Ed FitzGerald for governor Of Ohio. Women's lives depend on it. http://www.edfitzgeraldforohio.com/

      by anastasia p on Mon Jul 07, 2014 at 06:55:36 PM PDT

      [ Parent ]

  •  To be perfectly blunt, I would like (14+ / 0-)

    the conversation to switch from "effective teachers" to effective students.

    I have a friend that is leaving teaching after 15 years teaching the hard sciences.  She can make more money and get more respect and see the results of her hard work.  She went from having a classroom full of middleclass kids that had parents who supported the homework load and sent their kids to school knowing their manners, well fed, dressed respectfully, showered, teeth brushed and well rested.  She was considered a very "effective teacher" and won awards and piled up great teacher evaluations.

    Now she has kids that are exactly the opposite.  Hmmm.  What do you think she is now?  An "effective teacher" with great evaluations or a teacher at risk?  Can you guess?  She actually has a basket full of fruit for her students so their stomachs stop rumbling with hunger.  Out of her paycheck, by the way.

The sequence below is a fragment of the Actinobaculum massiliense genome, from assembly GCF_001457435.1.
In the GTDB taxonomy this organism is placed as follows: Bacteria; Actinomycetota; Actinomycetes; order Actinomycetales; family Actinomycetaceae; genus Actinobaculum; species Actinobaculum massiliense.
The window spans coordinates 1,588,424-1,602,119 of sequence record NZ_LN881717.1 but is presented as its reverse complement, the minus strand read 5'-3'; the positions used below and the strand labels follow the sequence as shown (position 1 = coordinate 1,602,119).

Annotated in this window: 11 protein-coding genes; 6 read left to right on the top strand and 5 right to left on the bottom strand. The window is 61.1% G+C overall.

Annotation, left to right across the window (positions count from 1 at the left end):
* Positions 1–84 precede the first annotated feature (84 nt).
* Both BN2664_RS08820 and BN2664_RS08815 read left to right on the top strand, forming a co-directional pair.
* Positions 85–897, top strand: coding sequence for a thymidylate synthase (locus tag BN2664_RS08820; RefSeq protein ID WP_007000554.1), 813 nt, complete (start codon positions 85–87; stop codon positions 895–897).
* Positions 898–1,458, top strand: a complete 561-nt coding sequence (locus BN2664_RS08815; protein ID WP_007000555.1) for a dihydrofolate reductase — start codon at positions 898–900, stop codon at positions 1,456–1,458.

I am sick of all of this.  Teachers will pair up a good student to "tutor" a bad student.  Which is really an attempt to show the bad parent and student what they should be and how that whole parent/student thing is supposed to work.  I had to pull my kid out of one of those pairings because the kid she got stuck with was not behaving respectfully around my daughter and both that kid and her mother refused to agree to some ground rules, like no smoking.  Can you imagine that?  No smoking was a rule that parent said her kid didn't have to respect.  Instead of babysitting that kid, what could my kid be doing?  Something worthwile or even just plain old relaxing to get a refresh for the next wave of work that hits her.

    When are we going to start grading the parents?

    1. What does it mean? 2. And then what?

    by alwaysquestion on Mon Jul 07, 2014 at 08:55:29 AM PDT

    •  I think you do get at a real problem here... (13+ / 0-)